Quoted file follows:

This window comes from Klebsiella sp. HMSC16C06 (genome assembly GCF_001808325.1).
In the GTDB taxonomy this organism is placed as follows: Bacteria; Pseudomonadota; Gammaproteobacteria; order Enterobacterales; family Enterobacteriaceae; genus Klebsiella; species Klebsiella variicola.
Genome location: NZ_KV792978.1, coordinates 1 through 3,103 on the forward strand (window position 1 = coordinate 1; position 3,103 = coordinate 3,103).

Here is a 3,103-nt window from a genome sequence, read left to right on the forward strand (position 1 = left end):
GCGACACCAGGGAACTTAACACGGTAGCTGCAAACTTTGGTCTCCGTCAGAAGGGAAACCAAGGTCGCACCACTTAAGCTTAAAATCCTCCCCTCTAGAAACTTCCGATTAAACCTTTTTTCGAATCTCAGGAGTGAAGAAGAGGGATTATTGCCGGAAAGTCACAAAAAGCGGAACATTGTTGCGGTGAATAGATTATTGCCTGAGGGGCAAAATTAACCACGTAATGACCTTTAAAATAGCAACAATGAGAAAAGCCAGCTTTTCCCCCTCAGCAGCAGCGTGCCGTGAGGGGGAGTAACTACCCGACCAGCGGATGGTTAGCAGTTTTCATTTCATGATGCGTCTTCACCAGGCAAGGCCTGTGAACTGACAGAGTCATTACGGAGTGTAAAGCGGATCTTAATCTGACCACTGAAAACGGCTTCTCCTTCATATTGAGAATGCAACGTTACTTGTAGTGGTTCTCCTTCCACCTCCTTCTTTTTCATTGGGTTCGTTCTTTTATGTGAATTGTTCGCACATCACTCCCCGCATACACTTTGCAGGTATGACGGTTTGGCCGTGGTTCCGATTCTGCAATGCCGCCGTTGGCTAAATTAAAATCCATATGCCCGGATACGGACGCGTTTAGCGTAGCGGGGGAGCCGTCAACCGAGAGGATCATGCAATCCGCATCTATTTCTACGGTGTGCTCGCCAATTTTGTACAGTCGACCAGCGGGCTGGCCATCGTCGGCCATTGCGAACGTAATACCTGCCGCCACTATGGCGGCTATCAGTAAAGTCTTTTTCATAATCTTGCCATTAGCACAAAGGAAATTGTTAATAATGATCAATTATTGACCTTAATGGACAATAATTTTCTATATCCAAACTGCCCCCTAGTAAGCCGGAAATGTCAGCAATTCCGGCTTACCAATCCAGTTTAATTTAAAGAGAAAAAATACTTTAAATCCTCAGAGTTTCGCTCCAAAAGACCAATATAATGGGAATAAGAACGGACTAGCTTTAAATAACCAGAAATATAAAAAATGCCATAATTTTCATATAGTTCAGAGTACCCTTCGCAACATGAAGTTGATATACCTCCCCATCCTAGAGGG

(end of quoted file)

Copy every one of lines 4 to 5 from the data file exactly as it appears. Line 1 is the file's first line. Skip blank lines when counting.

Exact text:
Here is a 3,103-nt window from a genome sequence, read left to right on the forward strand (position 1 = left end):
GCGACACCAGGGAACTTAACACGGTAGCTGCAAACTTTGGTCTCCGTCAGAAGGGAAACCAAGGTCGCACCACTTAAGCTTAAAATCCTCCCCTCTAGAAACTTCCGATTAAACCTTTTTTCGAATCTCAGGAGTGAAGAAGAGGGATTATTGCCGGAAAGTCACAAAAAGCGGAACATTGTTGCGGTGAATAGATTATTGCCTGAGGGGCAAAATTAACCACGTAATGACCTTTAAAATAGCAACAATGAGAAAAGCCAGCTTTTCCCCCTCAGCAGCAGCGTGCCGTGAGGGGGAGTAACTACCCGACCAGCGGATGGTTAGCAGTTTTCATTTCATGATGCGTCTTCACCAGGCAAGGCCTGTGAACTGACAGAGTCATTACGGAGTGTAAAGCGGATCTTAATCTGACCACTGAAAACGGCTTCTCCTTCATATTGAGAATGCAACGTTACTTGTAGTGGTTCTCCTTCCACCTCCTTCTTTTTCATTGGGTTCGTTCTTTTATGTGAATTGTTCGCACATCACTCCCCGCATACACTTTGCAGGTATGACGGTTTGGCCGTGGTTCCGATTCTGCAATGCCGCCGTTGGCTAAATTAAAATCCATATGCCCGGATACGGACGCGTTTAGCGTAGCGGGGGAGCCGTCAACCGAGAGGATCATGCAATCCGCATCTATTTCTACGGTGTGCTCGCCAATTTTGTACAGTCGACCAGCGGGCTGGCCATCGTCGGCCATTGCGAACGTAATACCTGCCGCCACTATGGCGGCTATCAGTAAAGTCTTTTTCATAATCTTGCCATTAGCACAAAGGAAATTGTTAATAATGATCAATTATTGACCTTAATGGACAATAATTTTCTATATCCAAACTGCCCCCTAGTAAGCCGGAAATGTCAGCAATTCCGGCTTACCAATCCAGTTTAATTTAAAGAGAAAAAATACTTTAAATCCTCAGAGTTTCGCTCCAAAAGACCAATATAATGGGAATAAGAACGGACTAGCTTTAAATAACCAGAAATATAAAAAATGCCATAATTTTCATATAGTTCAGAGTACCCTTCGCAACATGAAGTTGATATACCTCCCCATCCTAGAGGG